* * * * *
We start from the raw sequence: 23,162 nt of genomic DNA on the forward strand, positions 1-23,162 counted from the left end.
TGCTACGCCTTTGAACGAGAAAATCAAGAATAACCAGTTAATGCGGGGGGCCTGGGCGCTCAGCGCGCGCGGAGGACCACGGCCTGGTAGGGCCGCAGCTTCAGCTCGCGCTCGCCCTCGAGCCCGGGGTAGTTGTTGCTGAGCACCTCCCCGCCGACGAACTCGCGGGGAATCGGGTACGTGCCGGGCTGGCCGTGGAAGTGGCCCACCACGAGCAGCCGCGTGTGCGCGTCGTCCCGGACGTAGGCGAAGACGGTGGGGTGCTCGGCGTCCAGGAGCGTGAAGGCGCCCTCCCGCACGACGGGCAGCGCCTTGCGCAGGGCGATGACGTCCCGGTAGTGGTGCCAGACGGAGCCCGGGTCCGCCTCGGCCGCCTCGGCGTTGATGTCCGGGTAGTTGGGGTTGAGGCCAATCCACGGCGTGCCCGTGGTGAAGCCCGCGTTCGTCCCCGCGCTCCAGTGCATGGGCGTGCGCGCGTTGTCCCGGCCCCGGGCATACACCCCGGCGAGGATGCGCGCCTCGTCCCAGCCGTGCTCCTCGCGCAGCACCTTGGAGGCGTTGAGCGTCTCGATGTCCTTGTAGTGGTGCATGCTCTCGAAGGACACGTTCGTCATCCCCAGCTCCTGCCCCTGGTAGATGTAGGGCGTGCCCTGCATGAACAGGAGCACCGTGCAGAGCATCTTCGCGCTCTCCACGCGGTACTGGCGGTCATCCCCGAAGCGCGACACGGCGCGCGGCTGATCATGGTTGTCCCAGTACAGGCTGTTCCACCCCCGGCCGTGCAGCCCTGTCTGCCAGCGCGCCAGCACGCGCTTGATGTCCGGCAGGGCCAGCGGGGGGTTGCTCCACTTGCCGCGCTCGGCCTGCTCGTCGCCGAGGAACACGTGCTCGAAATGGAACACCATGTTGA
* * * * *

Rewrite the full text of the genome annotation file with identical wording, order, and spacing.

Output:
We start from the raw sequence: 23,162 nt of genomic DNA on the forward strand, positions 1-23,162 counted from the left end.
TGCTACGCCTTTGAACGAGAAAATCAAGAATAACCAGTTAATGCGGGGGGCCTGGGCGCTCAGCGCGCGCGGAGGACCACGGCCTGGTAGGGCCGCAGCTTCAGCTCGCGCTCGCCCTCGAGCCCGGGGTAGTTGTTGCTGAGCACCTCCCCGCCGACGAACTCGCGGGGAATCGGGTACGTGCCGGGCTGGCCGTGGAAGTGGCCCACCACGAGCAGCCGCGTGTGCGCGTCGTCCCGGACGTAGGCGAAGACGGTGGGGTGCTCGGCGTCCAGGAGCGTGAAGGCGCCCTCCCGCACGACGGGCAGCGCCTTGCGCAGGGCGATGACGTCCCGGTAGTGGTGCCAGACGGAGCCCGGGTCCGCCTCGGCCGCCTCGGCGTTGATGTCCGGGTAGTTGGGGTTGAGGCCAATCCACGGCGTGCCCGTGGTGAAGCCCGCGTTCGTCCCCGCGCTCCAGTGCATGGGCGTGCGCGCGTTGTCCCGGCCCCGGGCATACACCCCGGCGAGGATGCGCGCCTCGTCCCAGCCGTGCTCCTCGCGCAGCACCTTGGAGGCGTTGAGCGTCTCGATGTCCTTGTAGTGGTGCATGCTCTCGAAGGACACGTTCGTCATCCCCAGCTCCTGCCCCTGGTAGATGTAGGGCGTGCCCTGCATGAACAGGAGCACCGTGCAGAGCATCTTCGCGCTCTCCACGCGGTACTGGCGGTCATCCCCGAAGCGCGACACGGCGCGCGGCTGATCATGGTTGTCCCAGTACAGGCTGTTCCACCCCCGGCCGTGCAGCCCTGTCTGCCAGCGCGCCAGCACGCGCTTGATGTCCGGCAGGGCCAGCGGGGGGTTGCTCCACTTGCCGCGCTCGGCCTGCTCGTCGCCGAGGAACACGTGCTCGAAATGGAACACCATGTTGA